Hi

I experimented with the -gss database startup parameter and have set -gss 16M on a OS X server. The documentation states 8MB is the maximum for Unix (64-bit). Still, the database starts with 16MB.

http://dcx.sap.com/index.html#sqla170/en/html/3bcb85766c5f1014a4d7cbd6792bc423.html

I am asking myself, is it using only 8MB, is the documentation not up to date or does it take 16MB into account?

Regards, Robert

asked 11 Sep, 09:00

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robert
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A quick peek at the code suggests that the max would be 8MB. If you specify an stack size larger than the max, it will just silently just use the max. How are you determining what size of stacks the threads are actually getting? I'm also curious why you would want such a large stack.

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answered 11 Sep, 16:38

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John Smirnios
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When you ask "why you would want", that's a clue...

(12 Sep, 17:08) Breck Carter

Quite dangerous indeed ;-)

OK, thanks for the info that the stack size will just get the max. possible even if more is specified (which makes no sense of course). I don't know how to determine the memory size the stacks are getting. Is there a way to see that? I experimented with bigger memory allocations because of the hope to make it faster. Same for the -gnl and -gnh options. What is your experience with these settings?

Best regards, Robert

(13 Sep, 09:56) robert
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Larger stacks will never increase performance. In some cases, if you have many threads, large stacks and limited address space (eg 32-bit database server), the address space used for stacks will reduce your maximum cache size which would make things go slower. 100 threads x 10MB stacks means that you lose 1GB of cache on a 32-bit platform. Ouch.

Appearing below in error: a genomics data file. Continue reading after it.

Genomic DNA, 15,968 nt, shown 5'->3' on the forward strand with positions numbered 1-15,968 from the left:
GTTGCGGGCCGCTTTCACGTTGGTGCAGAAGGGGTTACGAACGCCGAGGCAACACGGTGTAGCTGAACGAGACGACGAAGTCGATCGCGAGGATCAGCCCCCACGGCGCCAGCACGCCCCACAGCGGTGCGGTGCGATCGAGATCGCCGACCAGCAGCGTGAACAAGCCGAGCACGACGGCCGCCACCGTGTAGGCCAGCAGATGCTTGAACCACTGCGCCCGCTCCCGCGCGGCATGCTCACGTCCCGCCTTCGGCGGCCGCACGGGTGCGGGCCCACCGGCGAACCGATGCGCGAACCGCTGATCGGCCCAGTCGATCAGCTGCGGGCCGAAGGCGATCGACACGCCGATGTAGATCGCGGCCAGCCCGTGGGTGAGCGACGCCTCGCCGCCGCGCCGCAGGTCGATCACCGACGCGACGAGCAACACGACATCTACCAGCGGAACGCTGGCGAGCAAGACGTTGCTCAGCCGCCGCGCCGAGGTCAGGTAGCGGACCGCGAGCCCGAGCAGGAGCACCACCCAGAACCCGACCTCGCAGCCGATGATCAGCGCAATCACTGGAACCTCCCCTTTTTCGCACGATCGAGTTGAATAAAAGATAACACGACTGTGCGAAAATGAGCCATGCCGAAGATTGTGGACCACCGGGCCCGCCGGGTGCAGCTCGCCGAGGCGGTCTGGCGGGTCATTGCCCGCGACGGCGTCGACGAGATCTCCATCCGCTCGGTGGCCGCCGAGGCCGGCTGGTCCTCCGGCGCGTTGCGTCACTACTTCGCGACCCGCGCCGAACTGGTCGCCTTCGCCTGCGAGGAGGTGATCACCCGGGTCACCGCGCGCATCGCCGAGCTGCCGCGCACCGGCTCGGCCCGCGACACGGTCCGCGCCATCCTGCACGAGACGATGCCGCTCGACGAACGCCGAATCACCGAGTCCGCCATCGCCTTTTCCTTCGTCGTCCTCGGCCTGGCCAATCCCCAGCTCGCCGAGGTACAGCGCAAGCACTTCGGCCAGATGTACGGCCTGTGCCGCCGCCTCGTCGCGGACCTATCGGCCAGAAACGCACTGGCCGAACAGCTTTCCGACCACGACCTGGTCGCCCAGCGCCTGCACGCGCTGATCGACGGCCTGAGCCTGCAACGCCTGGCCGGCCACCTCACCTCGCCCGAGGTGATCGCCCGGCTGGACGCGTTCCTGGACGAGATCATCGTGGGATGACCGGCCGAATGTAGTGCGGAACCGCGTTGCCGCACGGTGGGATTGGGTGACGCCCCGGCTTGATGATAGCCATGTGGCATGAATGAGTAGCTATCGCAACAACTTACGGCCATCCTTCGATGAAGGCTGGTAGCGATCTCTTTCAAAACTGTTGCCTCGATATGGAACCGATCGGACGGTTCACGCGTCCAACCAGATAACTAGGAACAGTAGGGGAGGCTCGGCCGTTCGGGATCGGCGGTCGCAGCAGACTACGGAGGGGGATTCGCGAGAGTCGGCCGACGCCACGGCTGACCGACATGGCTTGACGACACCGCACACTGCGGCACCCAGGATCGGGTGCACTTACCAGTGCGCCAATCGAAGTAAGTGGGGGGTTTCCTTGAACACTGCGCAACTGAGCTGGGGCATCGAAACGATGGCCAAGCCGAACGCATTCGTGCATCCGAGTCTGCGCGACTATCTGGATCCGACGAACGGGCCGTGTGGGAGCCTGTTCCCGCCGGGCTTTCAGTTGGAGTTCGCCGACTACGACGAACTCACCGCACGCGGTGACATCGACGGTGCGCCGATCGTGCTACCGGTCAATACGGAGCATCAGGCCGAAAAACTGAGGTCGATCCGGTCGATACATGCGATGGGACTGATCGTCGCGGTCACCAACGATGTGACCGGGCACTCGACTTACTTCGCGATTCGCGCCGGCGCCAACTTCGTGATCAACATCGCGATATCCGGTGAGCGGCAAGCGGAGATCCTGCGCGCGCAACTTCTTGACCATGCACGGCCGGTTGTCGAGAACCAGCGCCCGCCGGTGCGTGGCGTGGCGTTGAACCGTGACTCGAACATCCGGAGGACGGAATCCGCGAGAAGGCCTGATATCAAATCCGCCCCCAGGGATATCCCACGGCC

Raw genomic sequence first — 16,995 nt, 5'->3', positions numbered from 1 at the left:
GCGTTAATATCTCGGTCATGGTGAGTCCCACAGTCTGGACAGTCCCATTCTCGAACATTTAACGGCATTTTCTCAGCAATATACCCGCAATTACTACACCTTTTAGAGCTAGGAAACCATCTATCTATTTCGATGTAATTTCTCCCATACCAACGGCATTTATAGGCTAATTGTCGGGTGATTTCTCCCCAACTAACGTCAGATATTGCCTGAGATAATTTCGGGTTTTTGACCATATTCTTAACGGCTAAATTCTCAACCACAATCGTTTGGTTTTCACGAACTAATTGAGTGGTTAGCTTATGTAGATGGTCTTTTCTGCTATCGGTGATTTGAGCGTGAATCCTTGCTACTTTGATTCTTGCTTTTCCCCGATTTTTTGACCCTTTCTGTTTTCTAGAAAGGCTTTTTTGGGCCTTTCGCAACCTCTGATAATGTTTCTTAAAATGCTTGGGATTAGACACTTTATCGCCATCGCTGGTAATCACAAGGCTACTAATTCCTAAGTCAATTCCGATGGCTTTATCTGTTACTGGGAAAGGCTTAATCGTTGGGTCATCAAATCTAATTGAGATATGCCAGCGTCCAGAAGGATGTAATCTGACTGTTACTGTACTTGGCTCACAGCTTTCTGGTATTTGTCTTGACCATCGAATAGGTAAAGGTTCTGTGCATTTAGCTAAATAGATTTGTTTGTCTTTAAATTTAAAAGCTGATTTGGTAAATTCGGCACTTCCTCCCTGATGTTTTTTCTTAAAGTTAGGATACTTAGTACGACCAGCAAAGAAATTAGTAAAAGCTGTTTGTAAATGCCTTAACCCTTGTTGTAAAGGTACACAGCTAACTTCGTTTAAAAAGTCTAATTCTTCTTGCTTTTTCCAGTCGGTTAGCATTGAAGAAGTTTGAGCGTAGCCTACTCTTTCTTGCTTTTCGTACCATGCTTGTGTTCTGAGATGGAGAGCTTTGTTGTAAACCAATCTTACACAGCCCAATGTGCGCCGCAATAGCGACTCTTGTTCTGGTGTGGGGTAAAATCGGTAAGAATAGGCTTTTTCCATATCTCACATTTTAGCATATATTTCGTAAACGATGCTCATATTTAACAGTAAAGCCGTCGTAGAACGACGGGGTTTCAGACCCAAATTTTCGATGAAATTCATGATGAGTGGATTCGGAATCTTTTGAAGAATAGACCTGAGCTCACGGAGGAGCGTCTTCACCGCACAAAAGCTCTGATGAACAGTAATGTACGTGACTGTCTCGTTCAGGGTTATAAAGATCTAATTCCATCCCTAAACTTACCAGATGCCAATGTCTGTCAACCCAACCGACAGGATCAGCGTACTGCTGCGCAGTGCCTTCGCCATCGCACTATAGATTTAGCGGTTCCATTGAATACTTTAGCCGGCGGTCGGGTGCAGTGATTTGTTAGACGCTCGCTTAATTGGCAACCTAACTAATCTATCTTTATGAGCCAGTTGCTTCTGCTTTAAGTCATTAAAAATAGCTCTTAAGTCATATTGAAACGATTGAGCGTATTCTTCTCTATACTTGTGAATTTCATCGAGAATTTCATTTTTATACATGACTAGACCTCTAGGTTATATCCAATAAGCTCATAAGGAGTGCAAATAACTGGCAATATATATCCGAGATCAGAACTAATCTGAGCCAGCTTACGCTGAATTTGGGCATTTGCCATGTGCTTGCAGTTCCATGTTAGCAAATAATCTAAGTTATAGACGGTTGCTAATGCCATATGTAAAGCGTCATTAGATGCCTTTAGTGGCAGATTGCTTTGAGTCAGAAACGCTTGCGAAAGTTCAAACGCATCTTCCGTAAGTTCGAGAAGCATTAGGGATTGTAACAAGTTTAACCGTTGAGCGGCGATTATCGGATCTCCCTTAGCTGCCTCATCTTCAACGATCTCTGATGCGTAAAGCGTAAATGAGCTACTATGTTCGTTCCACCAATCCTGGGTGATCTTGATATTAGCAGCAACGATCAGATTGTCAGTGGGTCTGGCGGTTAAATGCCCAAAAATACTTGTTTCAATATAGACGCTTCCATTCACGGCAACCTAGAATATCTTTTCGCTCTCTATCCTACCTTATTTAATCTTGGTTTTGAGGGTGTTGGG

The reason we ignore invalid gs/gss settings is primarily so that customers who embed the product will not need to change command line options for their deployed apps if we ever change the maximums in a patch.

Playing with -gn and related switches isn't probably the first place to look for performance tuning. So long as you aren't hitting thread deadlocks, you are probably fine. Performance tuning is big area and obviously specific to your own situation, configuration, data, and queries. I'd start by finding, if you can, a single query that you believe may not be performing adequately. Post another question with this query & related schema to this forum and other contributors may be able to help you.

Regards, -john.

(13 Sep, 10:34) John Smirnios

Thanks for your support, John. And the good advice I will follow.

Regards, Robert

(13 Sep, 10:37) robert

100 threads x 10MB stacks means that you lose 1GB of cache on a 32-bit platform. Ouch.

Well, according to your explanation, it will currently cost "only" 0,8 GB, due to the limitation... Still ouch:)

(13 Sep, 11:17) Volker Barth
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question asked: 11 Sep, 09:00

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last updated: 13 Sep, 11:18